Tuesday, August 31, 2004
Balance, kinda: Today's anti-527 editorial in The New York Times is interesting for its subtle nod toward the reality that there are some 527s who are supporting Sen. John Kerry.
Campaign finance reform has accomplished a good deal in forcing the parties to rely on relatively modest individual donations. But thanks to the F.E.C., the nation's Potemkin political watchdog, the big soft money donations have found another channel. They go to "527" advocacy groups, named for a section of the tax law under which they are supposedly beyond the F.E.C.'s reach. To really qualify under that law, groups would have to be totally independent from the political campaigns that are running George Bush and John Kerry for president. This abuse of common sense came to the public's attention graphically in the Swift boat attack ads against Senator Kerry's war record, run by a shadow group with clear ties to the Republican Party. [emphasis added]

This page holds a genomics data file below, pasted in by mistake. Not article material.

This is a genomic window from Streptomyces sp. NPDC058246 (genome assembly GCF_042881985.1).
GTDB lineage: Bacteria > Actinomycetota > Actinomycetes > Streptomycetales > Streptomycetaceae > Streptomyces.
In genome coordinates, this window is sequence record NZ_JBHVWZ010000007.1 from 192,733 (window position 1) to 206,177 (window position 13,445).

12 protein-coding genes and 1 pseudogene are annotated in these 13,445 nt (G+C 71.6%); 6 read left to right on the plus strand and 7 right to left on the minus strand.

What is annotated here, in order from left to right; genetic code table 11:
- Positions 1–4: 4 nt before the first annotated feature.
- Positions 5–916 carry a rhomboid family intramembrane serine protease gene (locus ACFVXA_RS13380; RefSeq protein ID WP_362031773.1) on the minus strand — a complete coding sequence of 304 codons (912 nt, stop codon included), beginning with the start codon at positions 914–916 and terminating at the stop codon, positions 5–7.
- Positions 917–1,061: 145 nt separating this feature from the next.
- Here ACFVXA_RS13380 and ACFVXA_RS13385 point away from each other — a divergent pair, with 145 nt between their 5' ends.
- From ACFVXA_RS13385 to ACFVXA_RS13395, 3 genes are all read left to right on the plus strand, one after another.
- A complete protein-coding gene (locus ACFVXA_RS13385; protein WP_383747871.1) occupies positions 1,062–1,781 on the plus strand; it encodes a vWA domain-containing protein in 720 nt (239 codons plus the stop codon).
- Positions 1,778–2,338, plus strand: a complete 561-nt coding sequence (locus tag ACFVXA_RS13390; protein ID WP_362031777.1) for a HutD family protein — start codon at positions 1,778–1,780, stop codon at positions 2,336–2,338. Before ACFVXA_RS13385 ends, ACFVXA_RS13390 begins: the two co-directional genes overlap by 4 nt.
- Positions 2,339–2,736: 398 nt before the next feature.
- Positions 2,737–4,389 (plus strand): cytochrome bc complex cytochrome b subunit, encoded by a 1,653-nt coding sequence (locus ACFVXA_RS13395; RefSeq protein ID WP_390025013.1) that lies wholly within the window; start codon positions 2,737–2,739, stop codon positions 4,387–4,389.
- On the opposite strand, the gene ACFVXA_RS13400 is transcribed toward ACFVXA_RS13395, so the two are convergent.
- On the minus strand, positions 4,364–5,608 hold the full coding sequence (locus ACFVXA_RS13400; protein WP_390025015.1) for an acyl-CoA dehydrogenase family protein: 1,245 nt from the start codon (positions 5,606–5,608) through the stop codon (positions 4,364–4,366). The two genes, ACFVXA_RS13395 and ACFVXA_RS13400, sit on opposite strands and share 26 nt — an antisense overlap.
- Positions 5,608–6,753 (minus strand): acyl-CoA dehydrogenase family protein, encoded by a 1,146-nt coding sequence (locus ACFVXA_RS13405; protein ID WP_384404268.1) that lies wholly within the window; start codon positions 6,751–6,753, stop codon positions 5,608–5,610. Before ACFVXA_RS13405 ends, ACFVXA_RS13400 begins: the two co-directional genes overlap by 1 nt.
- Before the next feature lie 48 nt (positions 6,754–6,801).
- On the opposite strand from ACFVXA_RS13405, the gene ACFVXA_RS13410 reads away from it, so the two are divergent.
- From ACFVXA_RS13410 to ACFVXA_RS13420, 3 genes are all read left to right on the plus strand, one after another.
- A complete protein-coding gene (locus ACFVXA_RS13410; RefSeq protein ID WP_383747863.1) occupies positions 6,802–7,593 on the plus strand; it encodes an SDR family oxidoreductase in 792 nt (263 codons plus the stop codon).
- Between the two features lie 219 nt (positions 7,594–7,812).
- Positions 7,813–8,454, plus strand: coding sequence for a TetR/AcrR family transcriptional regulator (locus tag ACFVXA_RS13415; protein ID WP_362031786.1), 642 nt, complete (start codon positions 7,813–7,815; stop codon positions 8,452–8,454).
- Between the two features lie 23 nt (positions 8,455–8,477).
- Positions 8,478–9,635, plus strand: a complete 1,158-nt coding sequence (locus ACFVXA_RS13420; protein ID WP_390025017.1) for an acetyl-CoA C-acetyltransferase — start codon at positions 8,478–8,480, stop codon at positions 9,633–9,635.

While we should applaud the Times for acknowledging the possiblity of a Kerry campaign-527 connection. However, readers of the paper would be well-served if the Times would put its graphics artists to work and sketch out the connection for its readers.
The fact that the Times has stuck to the Democratic Party talking points on the shows that it has given up any pretension toward the journalistic goal of objectivity.